Mike James started two full games, finished a game for Martin after the injury, and started a third game but got injured after 5 carries. In that four game span, James never got a touchdown, and only broke 50 yards once. Against Seattle, an extremely tough opponent, Mike James rushed for 158 yards, but he also got 28 carries. Granted, that's still over 5 yards per carry, but Doug Martin also had a 5+ YPC/140+ yards/25+ carry game as well. 

Bobby Rainey started 7 game for the Tampa Bay Buccaneers and played a significant amount of time in the 8th after Mike James got injured. Rainey had two 5+ YPC/ 120+ yards/25+ carry games, but he also had a significant amount of stinkers as well. In five out of the seven games Rainey started, he failed to rush for over 65 yards and in four of those games he failed to rush for over 35 yards. Rainey only scored a touchdown once out of those five non 5/120/25 games as well. 

It's possible that Doug Martin would have done better in the clunker games that Rainey and James had and would have at least done just as well in the games that Rainey and James did well. It's entirely within the realm of possibility that the Buccaneers had great blocking and schemes in certain games, and Doug Martin would have taken advantage of that just like Rainey and James did. Or maybe the pattern of having great games mixed in with some terrible games was just the Buccaneers M.O. In Martin's 5 games, he had two good fantasy days and three terrible ones. That trend seemed to repeat for both James and Rainey. 

Frankly, though, I think you need to discard Rainey and James from the Doug Martin equation, and I think it's foolish to say those guys "ran better" than Doug Martin did.


Tampa Bay didn't waste any time firing Greg Schiano and hiring former Chicago Bears head coach Lovie Smith this past off season. Smith in turn hired Cal's coach Jeff Tedford to be the Bucs offensive coordinator. Honestly, there are multiple story lines that can be construed with these two coaching decisions that we'll just have to wait to see what they actually do. Lovie Smith is known as a "run first" guy, and as a life long Chicago Bears fan, I can attest to this. However, the Bears, specifically under Matt Forte and Lovie Smith, were never ones to be successful at rushing for touchdowns. Between 2008 and 2012, the Chicago Bears were either average or below average in rushing TDs per game and rushing touchdown percentage according to Team Rankings.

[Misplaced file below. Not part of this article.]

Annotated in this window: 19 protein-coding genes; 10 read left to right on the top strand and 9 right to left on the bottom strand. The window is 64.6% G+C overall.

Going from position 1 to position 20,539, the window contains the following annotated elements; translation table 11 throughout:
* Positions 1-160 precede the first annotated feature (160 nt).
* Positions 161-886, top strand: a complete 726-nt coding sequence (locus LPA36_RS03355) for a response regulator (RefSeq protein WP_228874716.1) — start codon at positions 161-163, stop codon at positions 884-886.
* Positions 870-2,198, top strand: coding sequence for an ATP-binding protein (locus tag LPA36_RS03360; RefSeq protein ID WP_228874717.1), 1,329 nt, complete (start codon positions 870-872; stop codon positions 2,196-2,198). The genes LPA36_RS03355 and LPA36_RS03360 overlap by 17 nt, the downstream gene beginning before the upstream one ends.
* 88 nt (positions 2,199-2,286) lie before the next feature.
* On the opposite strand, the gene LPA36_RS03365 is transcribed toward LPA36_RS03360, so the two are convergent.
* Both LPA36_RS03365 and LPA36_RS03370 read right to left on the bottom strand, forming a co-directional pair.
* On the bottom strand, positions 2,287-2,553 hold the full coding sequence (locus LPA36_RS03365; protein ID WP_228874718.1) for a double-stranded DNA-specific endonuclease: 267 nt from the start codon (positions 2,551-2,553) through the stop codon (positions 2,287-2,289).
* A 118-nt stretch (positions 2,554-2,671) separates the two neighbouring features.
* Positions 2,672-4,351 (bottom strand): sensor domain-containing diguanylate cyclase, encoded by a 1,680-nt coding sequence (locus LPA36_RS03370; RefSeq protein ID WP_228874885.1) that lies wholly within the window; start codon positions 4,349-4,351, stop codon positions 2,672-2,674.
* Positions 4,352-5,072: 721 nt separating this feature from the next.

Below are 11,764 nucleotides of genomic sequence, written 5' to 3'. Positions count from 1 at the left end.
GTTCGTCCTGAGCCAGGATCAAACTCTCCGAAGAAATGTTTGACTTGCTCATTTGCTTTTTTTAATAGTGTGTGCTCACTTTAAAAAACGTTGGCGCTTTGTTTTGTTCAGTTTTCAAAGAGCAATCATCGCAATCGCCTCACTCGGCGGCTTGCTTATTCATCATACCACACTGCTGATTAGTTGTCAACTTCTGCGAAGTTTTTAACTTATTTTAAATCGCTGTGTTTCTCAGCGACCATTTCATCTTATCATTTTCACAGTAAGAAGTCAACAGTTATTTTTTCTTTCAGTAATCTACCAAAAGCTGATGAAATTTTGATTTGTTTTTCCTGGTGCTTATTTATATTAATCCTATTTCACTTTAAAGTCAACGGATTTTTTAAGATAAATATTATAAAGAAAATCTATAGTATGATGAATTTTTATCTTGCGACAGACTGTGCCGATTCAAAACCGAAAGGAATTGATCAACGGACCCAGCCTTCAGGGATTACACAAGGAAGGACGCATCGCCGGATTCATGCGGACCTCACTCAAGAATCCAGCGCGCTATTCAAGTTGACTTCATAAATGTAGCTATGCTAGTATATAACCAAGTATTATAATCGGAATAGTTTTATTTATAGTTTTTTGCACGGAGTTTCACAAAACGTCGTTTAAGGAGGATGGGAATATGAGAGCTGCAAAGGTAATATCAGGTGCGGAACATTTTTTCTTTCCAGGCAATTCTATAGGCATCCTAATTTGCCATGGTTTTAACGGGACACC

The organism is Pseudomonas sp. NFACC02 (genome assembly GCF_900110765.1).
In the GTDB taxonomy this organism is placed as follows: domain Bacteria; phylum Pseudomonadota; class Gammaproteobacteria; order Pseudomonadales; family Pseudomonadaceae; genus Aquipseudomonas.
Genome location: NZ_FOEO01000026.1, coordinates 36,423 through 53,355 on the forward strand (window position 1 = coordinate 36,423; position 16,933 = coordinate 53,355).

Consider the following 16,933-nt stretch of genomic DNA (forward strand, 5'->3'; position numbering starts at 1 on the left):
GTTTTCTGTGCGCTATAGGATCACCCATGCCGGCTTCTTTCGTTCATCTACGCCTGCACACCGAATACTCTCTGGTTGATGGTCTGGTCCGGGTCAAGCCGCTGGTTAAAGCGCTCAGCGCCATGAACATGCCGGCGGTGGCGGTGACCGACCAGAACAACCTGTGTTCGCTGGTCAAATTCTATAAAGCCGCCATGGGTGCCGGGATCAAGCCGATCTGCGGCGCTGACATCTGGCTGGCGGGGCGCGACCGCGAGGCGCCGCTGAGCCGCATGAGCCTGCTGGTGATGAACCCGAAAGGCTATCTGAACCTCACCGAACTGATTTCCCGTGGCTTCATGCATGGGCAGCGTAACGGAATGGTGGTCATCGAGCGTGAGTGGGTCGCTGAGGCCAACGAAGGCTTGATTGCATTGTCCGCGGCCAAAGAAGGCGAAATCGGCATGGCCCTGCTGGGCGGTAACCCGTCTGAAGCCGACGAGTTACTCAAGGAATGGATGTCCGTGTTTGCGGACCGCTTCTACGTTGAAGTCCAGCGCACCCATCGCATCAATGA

On the other hand, Jeff Tedford is considered a QB guru and with Vincent Jackson and Mike Evans, it's possible the Bucs just throw it all over opponents. If that's the case, does Doug Martin lose carries because the Bucs throw instead of run?

But to bring it full circle, you can look to Matt Forte and the 2013 Chicago Bears with a QB guru in the coaching staff and coincidentally, the same QB (both Forte last year and Martin in 2014 will have Josh McCown under center). Last year, Forte his best rushing year ever. Forte scored the most rushing touchdowns in his career (9) and tied his career in total touchdowns (12). In turns out, by throwing the ball a lot, it opens up some running lanes. 

Either way, I think Doug Martin will get significant carries and that in turn is a recipe for fantasy success. Whether the Bucs are a run-first or a pass-first team, I think that will be irrelevant for Martin. As long as he's "the guy" he'll be fine. 

By the way, I can guarantee you that Martin will be "the guy" for the Buccaneers next year. The notion that the Bucs drafted a RB decently high in 2014 and the fact that this current staff technically has "no loyalty" to Martin means nothing to me. As much as we don't know what Doug Martin's "true talent" is, he's by far and away the most talented running back on the roster, and unless he's injured, he's going to get carries like he's a starter.


Currently, I have Doug Martin ranked as my 11th best running back. However, I'm constantly flip flopping on Doug Martin. I'm sure he'll move up and down a million times between now and early September. I will say this though, Doug Martin will not be on any of my teams. I like to pick risk averse players early on and Doug Martin is too risky for my blood. He may very well be a top 5 RB next year, but he won't be a top running back for my team. But that's just my own personal preference.